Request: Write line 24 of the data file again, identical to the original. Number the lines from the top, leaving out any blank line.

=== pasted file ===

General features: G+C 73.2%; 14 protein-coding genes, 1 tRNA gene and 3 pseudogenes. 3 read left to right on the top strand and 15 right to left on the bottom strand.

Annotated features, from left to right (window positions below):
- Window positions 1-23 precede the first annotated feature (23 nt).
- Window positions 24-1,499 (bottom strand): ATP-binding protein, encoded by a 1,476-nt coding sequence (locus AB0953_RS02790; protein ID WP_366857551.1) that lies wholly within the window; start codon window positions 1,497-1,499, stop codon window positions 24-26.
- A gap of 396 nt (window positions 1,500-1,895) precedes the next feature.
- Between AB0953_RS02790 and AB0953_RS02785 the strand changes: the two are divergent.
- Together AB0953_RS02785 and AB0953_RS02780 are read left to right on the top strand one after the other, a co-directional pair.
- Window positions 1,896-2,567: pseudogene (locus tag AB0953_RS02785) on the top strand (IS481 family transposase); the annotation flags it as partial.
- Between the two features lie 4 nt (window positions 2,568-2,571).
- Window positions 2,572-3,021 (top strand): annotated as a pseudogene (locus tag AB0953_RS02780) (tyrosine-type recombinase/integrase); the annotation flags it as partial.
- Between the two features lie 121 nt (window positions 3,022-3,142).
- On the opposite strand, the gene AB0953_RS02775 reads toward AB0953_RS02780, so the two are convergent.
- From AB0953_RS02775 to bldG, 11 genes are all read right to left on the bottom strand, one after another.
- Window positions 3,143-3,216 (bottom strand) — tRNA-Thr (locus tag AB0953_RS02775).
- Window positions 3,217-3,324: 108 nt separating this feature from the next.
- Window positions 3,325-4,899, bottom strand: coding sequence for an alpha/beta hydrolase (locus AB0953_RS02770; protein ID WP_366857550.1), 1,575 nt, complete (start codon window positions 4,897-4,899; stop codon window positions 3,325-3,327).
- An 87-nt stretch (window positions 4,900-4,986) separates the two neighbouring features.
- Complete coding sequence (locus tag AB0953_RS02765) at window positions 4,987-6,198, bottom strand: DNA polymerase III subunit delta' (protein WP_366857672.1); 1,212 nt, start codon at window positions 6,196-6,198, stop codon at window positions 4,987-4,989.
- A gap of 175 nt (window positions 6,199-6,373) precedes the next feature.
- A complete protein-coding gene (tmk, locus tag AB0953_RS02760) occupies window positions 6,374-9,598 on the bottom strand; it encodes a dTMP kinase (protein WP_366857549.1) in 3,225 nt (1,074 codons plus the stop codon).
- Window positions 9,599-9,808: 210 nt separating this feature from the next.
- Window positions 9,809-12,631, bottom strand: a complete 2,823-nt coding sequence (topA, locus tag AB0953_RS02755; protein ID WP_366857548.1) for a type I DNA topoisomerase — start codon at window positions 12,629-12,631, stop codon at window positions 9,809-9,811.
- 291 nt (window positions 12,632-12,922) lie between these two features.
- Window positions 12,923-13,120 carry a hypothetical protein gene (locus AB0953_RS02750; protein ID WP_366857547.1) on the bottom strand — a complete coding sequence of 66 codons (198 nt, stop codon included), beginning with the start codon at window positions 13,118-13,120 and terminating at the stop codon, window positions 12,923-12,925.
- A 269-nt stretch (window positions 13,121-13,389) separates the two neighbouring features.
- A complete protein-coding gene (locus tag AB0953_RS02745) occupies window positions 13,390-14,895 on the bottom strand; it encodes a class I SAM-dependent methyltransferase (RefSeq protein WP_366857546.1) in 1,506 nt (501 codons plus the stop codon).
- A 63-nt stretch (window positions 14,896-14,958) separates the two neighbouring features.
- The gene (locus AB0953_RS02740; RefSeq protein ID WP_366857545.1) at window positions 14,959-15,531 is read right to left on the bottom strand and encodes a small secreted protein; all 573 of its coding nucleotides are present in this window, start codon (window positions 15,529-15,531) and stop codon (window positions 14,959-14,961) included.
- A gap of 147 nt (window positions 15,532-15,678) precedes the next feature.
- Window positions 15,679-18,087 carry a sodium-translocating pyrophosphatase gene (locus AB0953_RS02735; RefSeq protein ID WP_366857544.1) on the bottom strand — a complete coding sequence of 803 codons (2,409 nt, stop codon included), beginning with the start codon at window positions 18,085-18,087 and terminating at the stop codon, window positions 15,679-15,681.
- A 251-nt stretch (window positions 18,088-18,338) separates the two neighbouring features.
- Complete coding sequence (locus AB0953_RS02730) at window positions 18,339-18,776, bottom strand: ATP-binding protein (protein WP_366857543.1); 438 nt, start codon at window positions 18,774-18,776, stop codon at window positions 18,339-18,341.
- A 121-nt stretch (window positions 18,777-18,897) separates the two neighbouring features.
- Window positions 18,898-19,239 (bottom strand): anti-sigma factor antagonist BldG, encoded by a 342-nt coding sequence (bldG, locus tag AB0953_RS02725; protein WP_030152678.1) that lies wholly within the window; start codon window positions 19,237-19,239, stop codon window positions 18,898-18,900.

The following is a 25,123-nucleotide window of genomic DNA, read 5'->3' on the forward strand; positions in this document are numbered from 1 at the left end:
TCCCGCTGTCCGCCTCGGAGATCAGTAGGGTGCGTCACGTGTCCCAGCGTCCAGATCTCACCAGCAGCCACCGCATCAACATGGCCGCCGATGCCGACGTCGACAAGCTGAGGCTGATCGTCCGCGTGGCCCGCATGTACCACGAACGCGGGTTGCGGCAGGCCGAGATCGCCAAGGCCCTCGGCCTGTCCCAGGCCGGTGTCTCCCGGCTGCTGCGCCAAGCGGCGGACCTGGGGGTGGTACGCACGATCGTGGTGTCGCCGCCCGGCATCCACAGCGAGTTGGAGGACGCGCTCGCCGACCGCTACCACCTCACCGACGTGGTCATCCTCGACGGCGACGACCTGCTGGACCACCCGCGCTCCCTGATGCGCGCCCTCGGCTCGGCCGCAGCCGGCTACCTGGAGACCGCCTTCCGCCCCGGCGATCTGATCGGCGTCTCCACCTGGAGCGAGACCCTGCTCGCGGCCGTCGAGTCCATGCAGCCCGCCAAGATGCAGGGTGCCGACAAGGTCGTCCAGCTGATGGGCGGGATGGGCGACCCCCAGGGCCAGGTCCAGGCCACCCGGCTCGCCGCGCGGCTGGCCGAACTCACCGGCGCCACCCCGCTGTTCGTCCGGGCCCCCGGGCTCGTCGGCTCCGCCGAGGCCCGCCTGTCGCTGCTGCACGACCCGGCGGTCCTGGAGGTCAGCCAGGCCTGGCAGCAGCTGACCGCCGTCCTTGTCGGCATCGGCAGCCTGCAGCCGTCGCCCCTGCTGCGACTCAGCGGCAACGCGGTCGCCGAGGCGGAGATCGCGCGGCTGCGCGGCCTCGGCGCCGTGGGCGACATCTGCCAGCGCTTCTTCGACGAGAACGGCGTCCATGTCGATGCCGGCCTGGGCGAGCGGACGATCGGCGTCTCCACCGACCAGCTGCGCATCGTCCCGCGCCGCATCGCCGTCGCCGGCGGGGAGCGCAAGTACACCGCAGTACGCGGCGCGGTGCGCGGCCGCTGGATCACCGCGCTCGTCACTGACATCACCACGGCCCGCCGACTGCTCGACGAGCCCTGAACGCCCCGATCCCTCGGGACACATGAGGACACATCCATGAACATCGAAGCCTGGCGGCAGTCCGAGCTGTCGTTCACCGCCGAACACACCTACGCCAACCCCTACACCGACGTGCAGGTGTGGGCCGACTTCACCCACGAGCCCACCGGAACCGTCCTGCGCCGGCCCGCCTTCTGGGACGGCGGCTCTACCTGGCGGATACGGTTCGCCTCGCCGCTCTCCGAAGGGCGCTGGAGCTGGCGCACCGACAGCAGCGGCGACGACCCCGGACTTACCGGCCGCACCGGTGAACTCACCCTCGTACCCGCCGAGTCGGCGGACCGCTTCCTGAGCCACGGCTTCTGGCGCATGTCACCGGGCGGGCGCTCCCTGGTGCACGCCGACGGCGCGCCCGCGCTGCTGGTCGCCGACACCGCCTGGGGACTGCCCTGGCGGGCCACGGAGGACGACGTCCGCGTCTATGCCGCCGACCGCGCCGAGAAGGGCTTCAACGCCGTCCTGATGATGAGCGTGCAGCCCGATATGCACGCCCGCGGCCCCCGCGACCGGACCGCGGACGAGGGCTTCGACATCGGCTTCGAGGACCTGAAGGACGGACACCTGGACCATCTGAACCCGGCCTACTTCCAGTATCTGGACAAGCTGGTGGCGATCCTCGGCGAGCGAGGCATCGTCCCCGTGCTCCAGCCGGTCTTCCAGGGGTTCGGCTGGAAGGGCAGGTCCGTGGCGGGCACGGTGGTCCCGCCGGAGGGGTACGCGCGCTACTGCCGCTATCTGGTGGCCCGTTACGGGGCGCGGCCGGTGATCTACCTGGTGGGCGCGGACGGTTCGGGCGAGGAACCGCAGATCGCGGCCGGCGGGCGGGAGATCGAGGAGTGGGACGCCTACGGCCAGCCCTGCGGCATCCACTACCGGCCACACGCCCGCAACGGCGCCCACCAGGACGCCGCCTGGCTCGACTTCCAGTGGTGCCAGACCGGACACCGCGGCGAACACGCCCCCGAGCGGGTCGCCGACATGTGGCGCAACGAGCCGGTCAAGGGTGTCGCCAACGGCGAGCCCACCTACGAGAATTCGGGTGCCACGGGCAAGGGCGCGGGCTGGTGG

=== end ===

- Window positions 12,923-13,120 carry a hypothetical protein gene (locus AB0953_RS02750; protein ID WP_366857547.1) on the bottom strand — a complete coding sequence of 66 codons (198 nt, stop codon included), beginning with the start codon at window positions 13,118-13,120 and terminating at the stop codon, window positions 12,923-12,925.